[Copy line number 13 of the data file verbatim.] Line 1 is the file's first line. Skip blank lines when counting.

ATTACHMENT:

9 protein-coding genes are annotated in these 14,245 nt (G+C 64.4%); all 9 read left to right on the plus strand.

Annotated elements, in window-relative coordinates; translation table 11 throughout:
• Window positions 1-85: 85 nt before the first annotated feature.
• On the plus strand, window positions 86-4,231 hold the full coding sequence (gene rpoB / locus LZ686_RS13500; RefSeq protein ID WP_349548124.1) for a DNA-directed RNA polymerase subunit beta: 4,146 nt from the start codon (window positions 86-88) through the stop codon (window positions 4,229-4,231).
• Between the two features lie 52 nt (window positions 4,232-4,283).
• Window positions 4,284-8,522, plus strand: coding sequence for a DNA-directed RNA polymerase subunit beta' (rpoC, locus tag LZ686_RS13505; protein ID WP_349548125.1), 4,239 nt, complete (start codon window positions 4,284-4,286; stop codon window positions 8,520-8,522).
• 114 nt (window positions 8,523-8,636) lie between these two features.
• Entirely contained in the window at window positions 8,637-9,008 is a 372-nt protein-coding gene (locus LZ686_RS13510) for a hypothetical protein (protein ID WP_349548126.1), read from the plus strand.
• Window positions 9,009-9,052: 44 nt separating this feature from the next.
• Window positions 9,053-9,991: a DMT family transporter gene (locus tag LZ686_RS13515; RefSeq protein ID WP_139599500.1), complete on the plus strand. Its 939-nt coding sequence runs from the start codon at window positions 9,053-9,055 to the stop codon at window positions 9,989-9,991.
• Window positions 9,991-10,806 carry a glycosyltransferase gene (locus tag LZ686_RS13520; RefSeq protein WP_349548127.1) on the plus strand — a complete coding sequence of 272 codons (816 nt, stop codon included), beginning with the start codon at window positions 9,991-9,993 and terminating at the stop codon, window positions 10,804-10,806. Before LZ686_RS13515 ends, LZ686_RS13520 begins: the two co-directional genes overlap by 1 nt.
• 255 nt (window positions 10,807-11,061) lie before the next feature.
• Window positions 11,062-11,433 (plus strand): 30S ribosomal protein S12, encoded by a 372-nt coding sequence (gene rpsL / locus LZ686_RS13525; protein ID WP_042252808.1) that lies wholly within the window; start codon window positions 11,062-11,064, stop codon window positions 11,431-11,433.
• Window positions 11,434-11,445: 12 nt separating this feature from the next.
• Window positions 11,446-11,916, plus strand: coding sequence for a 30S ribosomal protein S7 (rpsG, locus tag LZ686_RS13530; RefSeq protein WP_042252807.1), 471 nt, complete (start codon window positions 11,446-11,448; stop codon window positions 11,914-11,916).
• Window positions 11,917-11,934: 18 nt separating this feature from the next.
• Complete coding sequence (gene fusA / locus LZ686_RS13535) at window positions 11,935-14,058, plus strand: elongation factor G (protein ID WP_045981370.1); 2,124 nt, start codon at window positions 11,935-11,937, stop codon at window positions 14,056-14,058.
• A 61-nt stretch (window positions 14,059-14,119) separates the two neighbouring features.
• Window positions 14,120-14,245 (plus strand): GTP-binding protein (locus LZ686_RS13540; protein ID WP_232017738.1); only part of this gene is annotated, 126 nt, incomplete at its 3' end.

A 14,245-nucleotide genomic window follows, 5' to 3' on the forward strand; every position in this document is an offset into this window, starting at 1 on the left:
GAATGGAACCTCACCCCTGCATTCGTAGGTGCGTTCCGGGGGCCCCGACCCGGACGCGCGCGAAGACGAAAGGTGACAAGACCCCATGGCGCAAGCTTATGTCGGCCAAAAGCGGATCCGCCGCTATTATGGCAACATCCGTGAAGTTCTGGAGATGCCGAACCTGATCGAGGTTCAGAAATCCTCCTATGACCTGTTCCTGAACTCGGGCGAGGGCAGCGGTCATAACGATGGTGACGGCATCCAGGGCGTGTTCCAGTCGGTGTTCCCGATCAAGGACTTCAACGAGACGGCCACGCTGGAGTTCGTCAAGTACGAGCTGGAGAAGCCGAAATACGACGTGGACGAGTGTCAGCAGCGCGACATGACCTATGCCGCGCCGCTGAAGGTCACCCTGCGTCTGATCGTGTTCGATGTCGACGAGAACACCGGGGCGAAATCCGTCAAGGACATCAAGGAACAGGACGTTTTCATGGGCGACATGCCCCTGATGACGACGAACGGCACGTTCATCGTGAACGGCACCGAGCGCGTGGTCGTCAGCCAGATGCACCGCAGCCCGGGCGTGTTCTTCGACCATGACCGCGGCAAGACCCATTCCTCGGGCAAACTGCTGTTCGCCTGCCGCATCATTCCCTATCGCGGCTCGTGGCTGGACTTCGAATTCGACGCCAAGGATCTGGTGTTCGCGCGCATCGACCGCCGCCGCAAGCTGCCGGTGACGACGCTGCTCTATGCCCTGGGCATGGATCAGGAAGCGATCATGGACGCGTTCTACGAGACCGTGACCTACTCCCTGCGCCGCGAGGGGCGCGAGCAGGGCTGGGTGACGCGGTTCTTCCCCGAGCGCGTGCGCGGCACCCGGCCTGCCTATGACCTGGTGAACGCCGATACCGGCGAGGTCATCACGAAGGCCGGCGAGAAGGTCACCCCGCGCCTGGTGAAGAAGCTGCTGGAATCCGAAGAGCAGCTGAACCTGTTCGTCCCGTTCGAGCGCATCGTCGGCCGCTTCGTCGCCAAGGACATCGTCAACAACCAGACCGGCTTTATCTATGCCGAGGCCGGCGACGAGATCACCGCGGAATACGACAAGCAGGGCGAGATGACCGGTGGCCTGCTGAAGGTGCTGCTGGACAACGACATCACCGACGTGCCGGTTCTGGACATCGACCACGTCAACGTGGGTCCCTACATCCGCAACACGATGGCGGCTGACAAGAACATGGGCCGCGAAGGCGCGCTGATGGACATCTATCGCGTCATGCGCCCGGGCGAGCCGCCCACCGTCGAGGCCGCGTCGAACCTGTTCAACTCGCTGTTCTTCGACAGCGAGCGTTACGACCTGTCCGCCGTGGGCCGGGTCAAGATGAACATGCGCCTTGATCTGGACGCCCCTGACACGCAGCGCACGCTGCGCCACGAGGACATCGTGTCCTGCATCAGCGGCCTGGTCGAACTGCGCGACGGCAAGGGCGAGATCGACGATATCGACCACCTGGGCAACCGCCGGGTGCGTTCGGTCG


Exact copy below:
• Window positions 11,062-11,433 (plus strand): 30S ribosomal protein S12, encoded by a 372-nt coding sequence (gene rpsL / locus LZ686_RS13525; protein ID WP_042252808.1) that lies wholly within the window; start codon window positions 11,062-11,064, stop codon window positions 11,431-11,433.